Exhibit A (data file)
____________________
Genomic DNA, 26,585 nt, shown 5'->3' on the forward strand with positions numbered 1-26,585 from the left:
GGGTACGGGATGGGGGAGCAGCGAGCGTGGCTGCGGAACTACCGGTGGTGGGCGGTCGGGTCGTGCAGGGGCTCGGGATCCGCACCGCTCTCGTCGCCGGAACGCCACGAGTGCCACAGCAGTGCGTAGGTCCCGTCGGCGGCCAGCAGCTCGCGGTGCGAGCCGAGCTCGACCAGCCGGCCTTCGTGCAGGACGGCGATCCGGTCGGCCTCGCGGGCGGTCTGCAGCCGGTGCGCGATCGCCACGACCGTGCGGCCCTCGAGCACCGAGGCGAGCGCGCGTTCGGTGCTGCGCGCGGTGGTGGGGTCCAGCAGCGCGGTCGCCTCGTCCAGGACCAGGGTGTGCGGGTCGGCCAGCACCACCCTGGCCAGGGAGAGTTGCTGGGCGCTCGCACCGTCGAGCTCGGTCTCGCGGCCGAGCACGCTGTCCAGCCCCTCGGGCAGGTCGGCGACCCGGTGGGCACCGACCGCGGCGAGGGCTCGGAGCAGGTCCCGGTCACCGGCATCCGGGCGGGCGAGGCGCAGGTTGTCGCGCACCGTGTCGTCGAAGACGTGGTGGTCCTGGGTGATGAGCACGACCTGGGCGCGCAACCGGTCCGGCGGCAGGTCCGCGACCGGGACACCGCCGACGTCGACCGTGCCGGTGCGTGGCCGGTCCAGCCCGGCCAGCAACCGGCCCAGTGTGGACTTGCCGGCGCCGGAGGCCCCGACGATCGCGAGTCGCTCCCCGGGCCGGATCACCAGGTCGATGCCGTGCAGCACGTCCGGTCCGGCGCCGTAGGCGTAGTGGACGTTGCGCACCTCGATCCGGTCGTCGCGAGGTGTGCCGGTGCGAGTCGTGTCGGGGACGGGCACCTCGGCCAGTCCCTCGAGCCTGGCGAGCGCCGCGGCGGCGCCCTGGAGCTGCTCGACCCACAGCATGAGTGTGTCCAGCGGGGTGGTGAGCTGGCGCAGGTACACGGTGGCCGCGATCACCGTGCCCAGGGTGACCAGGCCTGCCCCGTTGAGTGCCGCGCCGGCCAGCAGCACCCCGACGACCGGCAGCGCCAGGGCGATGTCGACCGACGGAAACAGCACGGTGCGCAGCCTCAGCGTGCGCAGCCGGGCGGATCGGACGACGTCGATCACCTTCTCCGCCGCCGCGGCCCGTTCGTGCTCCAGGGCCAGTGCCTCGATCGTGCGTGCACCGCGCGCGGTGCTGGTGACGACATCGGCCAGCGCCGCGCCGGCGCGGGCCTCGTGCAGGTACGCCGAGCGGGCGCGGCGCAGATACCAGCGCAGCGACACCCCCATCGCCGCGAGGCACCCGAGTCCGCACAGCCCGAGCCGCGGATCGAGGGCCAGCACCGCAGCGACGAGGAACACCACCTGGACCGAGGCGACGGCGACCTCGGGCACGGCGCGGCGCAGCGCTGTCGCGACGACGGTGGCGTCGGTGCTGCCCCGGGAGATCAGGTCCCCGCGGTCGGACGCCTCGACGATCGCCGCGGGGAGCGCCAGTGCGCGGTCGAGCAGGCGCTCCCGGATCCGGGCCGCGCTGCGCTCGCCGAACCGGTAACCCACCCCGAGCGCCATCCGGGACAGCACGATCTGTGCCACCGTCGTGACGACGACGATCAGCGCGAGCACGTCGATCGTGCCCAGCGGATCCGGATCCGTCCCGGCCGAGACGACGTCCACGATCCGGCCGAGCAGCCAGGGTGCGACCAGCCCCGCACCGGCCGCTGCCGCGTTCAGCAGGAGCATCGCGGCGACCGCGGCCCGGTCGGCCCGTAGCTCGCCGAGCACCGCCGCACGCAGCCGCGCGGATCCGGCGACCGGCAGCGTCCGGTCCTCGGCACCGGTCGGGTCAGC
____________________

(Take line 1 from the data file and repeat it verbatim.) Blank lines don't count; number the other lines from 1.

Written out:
Genomic DNA, 26,585 nt, shown 5'->3' on the forward strand with positions numbered 1-26,585 from the left: